During the uncertain early months of World War 2, many feared that it was only a short time before an attempt would be made to invade a woefully undefended British mainland. What became Home Guard was formed in February 1940 to help defend Britain's shores from attack, initially just in Dover, but, after the beginning of Hitler's Blitzkrieg, all over Britain.
Originally called the Local Defence Volunteers, this army of men, drawn from those too old and too young to enlist in the regular army were equipped with uniforms, equipment and the know-how to repel the invader-at least such was the goal.
Huge numbers volunteered and by midsummer 1940 1.5 million men had been recruited. They were promised uniforms, weapons and training, but at first weapons were in short supply, the Home Guard becoming well known for its old, worn weapons shared by many men at best, and pitchforks and shotguns at worst. Training and equipment later improved, but the image of the Home Guard as an ill-equipped force persisted and was affectionately mocked in the BBC's 'Dad's Army' which has turned the Home Guard into legend.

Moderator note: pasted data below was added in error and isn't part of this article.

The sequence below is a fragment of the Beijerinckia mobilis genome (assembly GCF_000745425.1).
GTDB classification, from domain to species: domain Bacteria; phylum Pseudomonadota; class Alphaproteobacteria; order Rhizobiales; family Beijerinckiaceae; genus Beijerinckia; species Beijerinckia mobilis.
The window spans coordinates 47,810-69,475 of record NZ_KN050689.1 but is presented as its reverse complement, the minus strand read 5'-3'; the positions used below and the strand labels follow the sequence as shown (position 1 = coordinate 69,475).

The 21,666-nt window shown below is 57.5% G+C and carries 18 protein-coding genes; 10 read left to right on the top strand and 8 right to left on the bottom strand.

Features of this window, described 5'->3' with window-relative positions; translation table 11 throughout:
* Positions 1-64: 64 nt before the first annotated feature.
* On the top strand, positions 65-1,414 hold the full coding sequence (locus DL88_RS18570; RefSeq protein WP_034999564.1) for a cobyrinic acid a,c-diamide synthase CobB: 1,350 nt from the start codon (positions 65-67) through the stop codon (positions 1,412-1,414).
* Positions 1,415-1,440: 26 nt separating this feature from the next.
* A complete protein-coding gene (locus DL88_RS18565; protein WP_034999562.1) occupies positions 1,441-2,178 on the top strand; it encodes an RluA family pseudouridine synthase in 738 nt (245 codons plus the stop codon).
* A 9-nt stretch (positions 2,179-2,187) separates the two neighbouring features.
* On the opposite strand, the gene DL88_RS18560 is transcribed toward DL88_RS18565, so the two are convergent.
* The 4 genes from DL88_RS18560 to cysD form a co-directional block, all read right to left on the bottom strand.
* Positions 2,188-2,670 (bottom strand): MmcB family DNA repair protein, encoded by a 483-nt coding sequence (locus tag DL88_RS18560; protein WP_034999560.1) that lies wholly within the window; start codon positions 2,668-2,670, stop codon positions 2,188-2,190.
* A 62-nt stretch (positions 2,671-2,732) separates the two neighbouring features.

This concise history of the LDV and Home Guard is illustrated throughout with photographs and ephemera, and includes the '202' battalions - 'Churchill's Secret Army' which received special covert training to lead resistance had the German army succeeded in invading the British mainland.
"Thorough, yet concise, Neil Storey's The Home Guard published by Shire Books is a brilliant introduction to these defenders of Britain." - Andrew Brozyna, Ferrous Lands / www.ferrouslands.com (February 2010)